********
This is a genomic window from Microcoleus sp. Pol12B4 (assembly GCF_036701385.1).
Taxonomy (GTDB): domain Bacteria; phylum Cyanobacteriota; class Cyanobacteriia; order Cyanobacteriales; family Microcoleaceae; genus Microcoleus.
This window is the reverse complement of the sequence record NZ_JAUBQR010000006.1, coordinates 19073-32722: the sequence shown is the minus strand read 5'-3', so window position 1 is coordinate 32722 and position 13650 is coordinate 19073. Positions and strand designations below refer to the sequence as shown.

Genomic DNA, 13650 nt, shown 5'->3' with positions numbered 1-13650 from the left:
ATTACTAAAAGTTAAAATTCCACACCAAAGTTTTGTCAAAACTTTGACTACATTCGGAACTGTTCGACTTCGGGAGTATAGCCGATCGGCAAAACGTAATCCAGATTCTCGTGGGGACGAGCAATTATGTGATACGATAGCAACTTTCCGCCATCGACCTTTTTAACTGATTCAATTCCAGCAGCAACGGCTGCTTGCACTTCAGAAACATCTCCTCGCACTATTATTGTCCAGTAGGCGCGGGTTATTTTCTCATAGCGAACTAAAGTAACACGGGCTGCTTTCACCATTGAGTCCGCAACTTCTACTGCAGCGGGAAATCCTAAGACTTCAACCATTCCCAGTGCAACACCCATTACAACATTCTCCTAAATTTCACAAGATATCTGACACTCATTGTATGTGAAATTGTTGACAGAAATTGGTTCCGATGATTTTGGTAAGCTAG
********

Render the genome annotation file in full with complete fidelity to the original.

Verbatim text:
This is a genomic window from Microcoleus sp. Pol12B4 (assembly GCF_036701385.1).
Taxonomy (GTDB): domain Bacteria; phylum Cyanobacteriota; class Cyanobacteriia; order Cyanobacteriales; family Microcoleaceae; genus Microcoleus.
This window is the reverse complement of the sequence record NZ_JAUBQR010000006.1, coordinates 19073-32722: the sequence shown is the minus strand read 5'-3', so window position 1 is coordinate 32722 and position 13650 is coordinate 19073. Positions and strand designations below refer to the sequence as shown.

Genomic DNA, 13650 nt, shown 5'->3' with positions numbered 1-13650 from the left:
ATTACTAAAAGTTAAAATTCCACACCAAAGTTTTGTCAAAACTTTGACTACATTCGGAACTGTTCGACTTCGGGAGTATAGCCGATCGGCAAAACGTAATCCAGATTCTCGTGGGGACGAGCAATTATGTGATACGATAGCAACTTTCCGCCATCGACCTTTTTAACTGATTCAATTCCAGCAGCAACGGCTGCTTGCACTTCAGAAACATCTCCTCGCACTATTATTGTCCAGTAGGCGCGGGTTATTTTCTCATAGCGAACTAAAGTAACACGGGCTGCTTTCACCATTGAGTCCGCAACTTCTACTGCAGCGGGAAATCCTAAGACTTCAACCATTCCCAGTGCAACACCCATTACAACATTCTCCTAAATTTCACAAGATATCTGACACTCATTGTATGTGAAATTGTTGACAGAAATTGGTTCCGATGATTTTGGTAAGCTAG